5 Creative Approaches to Difficult Conversations at a Distance

5 Creative Approaches to Difficult Conversations at a Distance

From time to time, uncomfortable situations will likely arise in your career—you’ll have difficult conversations and you need to know how to handle them. Some interactions will feel more difficult than others, and a lot depends upon the interpersonal relationships you’ve built with your colleagues, supervisor, and others.

The prospect of opening up difficult conversations often makes even the most experienced pros among us uneasy. Like any challenge, there are ways to effectively prepare and troubleshoot.

It’s critical for employees as well as managers to know how to bridge communication gaps, navigate remote team conflict, and resolve any interpersonal issues.

Here are tips on five common difficult conversations that you’ll likely run into at least once (if not a dozen times) in your career:

1. Handle the negotiation.

Before accepting a new role, most of us are inclined to negotiate—and it feels socially acceptable to do so. If you haven’t landed a new gig, however, it might not feel like the “right time” to initiate a negotiation. Rather than staying silent on the matter, allow yourself to consider angling for what you want. Is it a raise? More vacation days? A new title or the chance to head up a big project?

If it matters to you, start preparing. Gather evidence showing why you deserve what you’re requesting. Do some research on what exists in your industry and determine your BATNA (best alternative to negotiated agreement). If your employer doesn’t approve another week of vacation, for example, have a second option (working more flexible hours) ready, and a concrete reason for the ask. That way, you’ll know you’re exploring all options rather than merely settling for less.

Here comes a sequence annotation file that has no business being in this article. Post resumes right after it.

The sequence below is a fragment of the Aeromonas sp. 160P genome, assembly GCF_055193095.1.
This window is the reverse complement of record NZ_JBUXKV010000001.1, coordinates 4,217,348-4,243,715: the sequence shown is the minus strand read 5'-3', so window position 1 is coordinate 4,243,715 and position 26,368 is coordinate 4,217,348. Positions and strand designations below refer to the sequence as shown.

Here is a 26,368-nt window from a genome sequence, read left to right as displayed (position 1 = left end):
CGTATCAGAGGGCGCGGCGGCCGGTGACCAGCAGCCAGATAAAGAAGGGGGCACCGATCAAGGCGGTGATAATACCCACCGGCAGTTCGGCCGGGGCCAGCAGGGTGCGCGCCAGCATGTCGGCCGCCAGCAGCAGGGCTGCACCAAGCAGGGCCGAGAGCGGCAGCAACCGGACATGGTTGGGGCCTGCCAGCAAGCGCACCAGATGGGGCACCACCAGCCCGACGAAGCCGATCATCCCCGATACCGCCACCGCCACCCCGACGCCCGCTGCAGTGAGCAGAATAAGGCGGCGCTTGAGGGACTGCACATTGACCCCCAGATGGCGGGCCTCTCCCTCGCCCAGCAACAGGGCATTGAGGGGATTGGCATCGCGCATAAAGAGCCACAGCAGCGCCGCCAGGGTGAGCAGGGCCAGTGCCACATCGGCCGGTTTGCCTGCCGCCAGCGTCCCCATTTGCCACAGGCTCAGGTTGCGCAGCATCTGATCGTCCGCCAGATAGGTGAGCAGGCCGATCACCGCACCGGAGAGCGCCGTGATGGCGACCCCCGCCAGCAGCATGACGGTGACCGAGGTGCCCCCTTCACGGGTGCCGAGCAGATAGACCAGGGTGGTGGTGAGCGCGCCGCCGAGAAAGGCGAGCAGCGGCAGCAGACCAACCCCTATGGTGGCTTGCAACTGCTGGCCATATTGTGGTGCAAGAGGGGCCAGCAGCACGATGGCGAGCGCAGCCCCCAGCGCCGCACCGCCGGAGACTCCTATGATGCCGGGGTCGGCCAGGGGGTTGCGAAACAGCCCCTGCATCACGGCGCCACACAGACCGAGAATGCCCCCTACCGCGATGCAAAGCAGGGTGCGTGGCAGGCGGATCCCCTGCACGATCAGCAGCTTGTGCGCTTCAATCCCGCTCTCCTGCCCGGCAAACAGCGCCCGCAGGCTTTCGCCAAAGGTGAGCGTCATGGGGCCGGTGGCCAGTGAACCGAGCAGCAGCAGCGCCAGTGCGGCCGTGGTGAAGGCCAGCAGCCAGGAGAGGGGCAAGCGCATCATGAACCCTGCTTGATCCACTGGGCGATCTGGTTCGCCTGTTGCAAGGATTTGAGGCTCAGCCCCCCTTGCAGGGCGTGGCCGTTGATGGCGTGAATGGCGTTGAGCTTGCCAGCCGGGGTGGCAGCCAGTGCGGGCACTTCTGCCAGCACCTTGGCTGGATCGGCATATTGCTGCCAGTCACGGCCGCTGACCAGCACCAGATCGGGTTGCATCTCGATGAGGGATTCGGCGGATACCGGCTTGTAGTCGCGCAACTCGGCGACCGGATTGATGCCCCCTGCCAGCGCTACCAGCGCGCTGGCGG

2. Sniff out snark.

Unless someone is overtly offensive toward you, it can be challenging to determine if antagonism or pessimism is intended to be taken personally. Regardless, it’s not fun to feel as if you’re on the receiving end of snark, whether it’s delivered privately or more publicly with teammates present.

If another person’s tone or behavior is making you uncomfortable, however, you must address it. When the incessant barking of your neighbor’s dog disturbs you, you speak to them before calling the police, right? (In the interest of preserving a peaceful environment, I’m hoping that you do.)

Same goes here. Before bringing a superior into things, set up a video call with the suspected snarker, as visual cues matter a lot in these high stakes conversations. Emphasize your commitment to building trust within a positive working relationship. Then share your feelings in a forthright but controlled manner, using “When you [do this action], I feel [disrespected, undermined, etc.].” Your counterpart may apologize immediately, perhaps not even having realized his or her transgression.  

3. Deal with a possible scene-stealer.